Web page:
A Temple University professor who questioned the deaths of 6 million Jews in the Holocaust and engaged in what human rights observers described as anti-Semitic discourse is entitled to promote his controversial ideas, according to a university spokesman who spoke to the Washington Free Beacon.
Adjunct Temple University Professor Alessio Lerro came under fire from Jewish scholars after he and other professors were caught on a secret listserv engaging in highly inflammatory anti-Semitic discourse about a resolution by the Modern Language Association (MLA) to boycott Israel.
Lerro accused "Jewish scholars" of having "humungous influence" over the entirety of academia and stated, "It is time that Zionists are asked to finally account for their support to the illegal occupation of Palestine since 1967," according to message left on the listserv.
It further came to light that Lerro, in a now deleted Facebook posting, also questioned the deaths of 6 million Jewish people in the Holocaust.
Asked to comment on Lerro’s discourse and accusations by Jewish leaders that the rhetoric amounts to anti-Semitism, Temple University spokesman Brandon Lausch told the Free Beacon that the university welcomed his controversial views on campus.
"Temple University promotes open discussion and expression among its diverse community of scholars," Lausch said after being informed of Lerro’s comments. "The exercise of academic freedom necessarily results in a vigorous exchange of ideas."
Lerro is entitled to express his point of view, Lausch said in a statement.
"The views and opinions of any individual instructor are those of the individual and not those of the university," he said.
Lausch would not say if the university has addressed the issue with Lerro and would not comment on the controversial rhetoric itself. Lerro himself did not respond to messages on Facebook asking for comment.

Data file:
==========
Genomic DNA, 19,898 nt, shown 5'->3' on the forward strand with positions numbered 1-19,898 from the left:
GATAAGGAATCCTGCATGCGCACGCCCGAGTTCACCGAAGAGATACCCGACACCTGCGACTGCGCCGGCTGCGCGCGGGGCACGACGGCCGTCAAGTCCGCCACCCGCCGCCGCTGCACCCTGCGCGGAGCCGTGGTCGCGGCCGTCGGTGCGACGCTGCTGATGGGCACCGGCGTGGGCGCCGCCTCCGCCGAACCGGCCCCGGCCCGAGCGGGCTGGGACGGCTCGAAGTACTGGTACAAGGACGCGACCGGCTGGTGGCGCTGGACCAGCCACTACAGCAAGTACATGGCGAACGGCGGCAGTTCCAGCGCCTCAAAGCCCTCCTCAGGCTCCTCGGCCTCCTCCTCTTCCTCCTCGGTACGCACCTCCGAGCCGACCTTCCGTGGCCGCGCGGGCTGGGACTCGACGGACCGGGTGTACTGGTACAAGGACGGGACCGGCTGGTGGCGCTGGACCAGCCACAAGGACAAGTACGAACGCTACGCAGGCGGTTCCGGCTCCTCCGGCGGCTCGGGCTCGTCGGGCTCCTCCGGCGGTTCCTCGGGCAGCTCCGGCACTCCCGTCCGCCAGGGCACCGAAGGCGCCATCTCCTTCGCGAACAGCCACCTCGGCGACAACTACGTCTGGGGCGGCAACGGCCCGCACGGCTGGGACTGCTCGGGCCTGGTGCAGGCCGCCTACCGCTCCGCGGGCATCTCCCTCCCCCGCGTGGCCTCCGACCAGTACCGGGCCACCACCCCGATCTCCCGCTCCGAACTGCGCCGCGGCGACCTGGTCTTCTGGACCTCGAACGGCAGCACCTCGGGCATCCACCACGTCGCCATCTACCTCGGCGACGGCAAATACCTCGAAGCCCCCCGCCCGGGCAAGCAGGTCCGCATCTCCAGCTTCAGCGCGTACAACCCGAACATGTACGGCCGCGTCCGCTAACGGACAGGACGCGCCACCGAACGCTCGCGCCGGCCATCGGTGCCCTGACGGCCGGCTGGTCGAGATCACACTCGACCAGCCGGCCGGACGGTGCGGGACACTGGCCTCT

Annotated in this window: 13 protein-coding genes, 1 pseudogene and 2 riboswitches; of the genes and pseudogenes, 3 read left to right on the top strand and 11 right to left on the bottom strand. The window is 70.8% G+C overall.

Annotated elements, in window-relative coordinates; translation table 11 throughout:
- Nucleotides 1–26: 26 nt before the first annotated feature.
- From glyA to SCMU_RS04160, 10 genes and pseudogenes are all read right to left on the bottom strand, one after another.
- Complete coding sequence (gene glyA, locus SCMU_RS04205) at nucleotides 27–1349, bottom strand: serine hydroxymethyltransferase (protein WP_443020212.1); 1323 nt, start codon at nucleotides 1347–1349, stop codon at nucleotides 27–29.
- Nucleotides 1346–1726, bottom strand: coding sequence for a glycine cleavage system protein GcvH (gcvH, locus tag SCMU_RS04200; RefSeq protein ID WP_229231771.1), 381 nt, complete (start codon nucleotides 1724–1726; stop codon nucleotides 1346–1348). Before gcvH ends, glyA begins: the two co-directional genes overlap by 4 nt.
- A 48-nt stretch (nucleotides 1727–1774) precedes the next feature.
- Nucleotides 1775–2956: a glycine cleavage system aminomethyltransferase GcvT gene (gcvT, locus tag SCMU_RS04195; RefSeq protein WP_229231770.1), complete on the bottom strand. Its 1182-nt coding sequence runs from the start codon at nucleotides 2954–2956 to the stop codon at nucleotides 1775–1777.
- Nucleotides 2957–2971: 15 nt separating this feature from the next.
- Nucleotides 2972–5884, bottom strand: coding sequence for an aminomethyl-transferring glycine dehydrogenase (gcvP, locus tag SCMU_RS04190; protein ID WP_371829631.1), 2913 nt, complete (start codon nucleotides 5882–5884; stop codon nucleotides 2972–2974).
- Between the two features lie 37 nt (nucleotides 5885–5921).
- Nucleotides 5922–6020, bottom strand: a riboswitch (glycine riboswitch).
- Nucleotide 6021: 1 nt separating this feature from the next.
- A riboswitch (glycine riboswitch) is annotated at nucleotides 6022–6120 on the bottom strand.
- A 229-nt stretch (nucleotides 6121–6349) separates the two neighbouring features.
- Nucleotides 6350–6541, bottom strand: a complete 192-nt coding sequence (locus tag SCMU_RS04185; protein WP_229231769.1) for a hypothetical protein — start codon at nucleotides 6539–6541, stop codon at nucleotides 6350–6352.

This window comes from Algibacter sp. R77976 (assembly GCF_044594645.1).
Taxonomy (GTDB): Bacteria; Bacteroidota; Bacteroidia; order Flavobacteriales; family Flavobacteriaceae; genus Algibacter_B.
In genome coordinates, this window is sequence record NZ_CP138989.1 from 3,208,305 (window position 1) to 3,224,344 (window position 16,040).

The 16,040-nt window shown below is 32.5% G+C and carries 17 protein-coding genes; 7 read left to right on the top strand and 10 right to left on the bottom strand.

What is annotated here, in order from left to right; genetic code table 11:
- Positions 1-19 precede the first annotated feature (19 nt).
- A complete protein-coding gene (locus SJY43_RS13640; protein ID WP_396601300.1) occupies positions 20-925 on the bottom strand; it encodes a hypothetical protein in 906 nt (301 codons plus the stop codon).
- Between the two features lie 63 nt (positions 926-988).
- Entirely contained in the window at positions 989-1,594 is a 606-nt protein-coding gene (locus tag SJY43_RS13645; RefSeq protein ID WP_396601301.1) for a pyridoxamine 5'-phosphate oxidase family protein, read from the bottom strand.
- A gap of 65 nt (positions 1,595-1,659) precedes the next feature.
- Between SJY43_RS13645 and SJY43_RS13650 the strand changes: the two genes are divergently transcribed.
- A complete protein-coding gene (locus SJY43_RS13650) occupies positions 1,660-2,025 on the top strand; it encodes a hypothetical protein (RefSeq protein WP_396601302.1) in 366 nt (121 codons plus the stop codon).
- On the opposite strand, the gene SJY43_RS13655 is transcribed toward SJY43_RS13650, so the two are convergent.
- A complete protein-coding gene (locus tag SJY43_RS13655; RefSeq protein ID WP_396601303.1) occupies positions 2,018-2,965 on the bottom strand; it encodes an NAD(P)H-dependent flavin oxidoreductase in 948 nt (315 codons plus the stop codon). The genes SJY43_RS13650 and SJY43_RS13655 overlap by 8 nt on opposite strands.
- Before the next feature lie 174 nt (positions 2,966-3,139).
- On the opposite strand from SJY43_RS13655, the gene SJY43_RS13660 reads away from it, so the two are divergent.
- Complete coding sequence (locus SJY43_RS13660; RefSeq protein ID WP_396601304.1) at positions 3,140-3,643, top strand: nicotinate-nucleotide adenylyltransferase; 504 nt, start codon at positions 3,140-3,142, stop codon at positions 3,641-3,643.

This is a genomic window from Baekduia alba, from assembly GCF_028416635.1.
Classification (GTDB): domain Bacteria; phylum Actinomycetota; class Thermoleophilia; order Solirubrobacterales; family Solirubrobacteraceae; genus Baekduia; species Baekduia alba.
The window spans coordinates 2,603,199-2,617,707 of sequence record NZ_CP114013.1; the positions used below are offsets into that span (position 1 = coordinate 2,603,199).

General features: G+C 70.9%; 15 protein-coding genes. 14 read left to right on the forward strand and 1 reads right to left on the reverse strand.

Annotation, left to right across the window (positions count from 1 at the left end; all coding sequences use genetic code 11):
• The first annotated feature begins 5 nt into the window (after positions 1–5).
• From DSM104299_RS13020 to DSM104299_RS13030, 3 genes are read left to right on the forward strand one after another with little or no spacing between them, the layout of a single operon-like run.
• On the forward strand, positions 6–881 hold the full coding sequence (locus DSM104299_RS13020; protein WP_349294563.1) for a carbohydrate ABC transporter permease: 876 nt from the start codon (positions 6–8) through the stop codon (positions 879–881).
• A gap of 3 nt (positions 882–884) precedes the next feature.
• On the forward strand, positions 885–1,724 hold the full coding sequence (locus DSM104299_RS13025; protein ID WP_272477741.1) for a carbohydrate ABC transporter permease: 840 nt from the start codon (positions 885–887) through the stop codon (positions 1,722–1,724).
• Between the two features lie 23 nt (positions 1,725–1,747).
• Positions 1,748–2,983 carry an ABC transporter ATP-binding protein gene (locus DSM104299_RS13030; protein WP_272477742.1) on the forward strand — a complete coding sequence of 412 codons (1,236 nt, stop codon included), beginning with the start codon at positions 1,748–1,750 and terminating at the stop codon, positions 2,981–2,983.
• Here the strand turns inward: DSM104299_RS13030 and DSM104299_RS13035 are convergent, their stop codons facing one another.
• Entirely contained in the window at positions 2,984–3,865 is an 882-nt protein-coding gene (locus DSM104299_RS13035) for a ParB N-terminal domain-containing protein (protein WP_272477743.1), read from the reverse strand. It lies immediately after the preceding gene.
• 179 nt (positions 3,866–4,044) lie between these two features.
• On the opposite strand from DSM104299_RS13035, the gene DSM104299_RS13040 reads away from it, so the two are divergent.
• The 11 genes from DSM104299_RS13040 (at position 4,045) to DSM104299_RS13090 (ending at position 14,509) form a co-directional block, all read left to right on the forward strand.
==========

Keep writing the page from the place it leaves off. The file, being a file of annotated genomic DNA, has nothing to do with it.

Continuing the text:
However, Temple’s president and provost have officially come out against academic boycotts of Israel in the past.
Temple’s response to the current controversy fails to address the core issues of anti-Semitism, according to Rabbi Abraham Cooper, associate dean of the Simon Wiesenthal Center, which works to combat anti-Semitism.
"’Vigorous exchange of ideas’?" Cooper asked. "Let us be clear. A person who questions and mocks the central fact about history's worst crime is not acting like a scholar but a bigot."
"I refuse to believe that the true scholars at Temple University would equate hate with historic fact when any group would be targeted in such a way," Cooper added. "Of course he has the rights to such hateful views but why doesn’t the administration of Temple University have the decency to actually condemn these statements?"
Other professors that were engaged in discussion about the MLA boycott resolution also lashed out at those they dubbed "Zionist attack dogs."
Professor Elizabeth Ordonez, a retired Spanish professor from Metropolitan State University in Denver, wrote that "Zionist attack dogs" are unduly pressuring the resolution’s supporters.
"As on the broader political scene, moves to seek justice and opportunity for Palestinians (or to remove obstacles to achieving those goals) are countered by Zionist attack dogs," Ordonez wrote in a March 22 post on the leaked listserv. "When the Zionist lobby railroads its way through Congress, universities, and civil society no request is made for equal time for the other side."
Ordonez, who refers to controversial Palestinian academic Edward Said as "our beloved late leader," advised her colleagues to vote "yes" on the boycott measure.
Another listserv participant, Professor Basem Ra’ad of the Palestinian Al Quds University, defended Ordonez’s comments and condemned the "unfair pressures being exercised on universities by Zionist funders and lobby groups."
Professor Richard Pressman, a communications teacher at St. Mary’s University in Texas, wrote that he is "pleased to see the tactfulness of the Palestinian resolution, as I’m tired of Zionists constantly carping at those who support Palestinian rights … such as this Jewish American."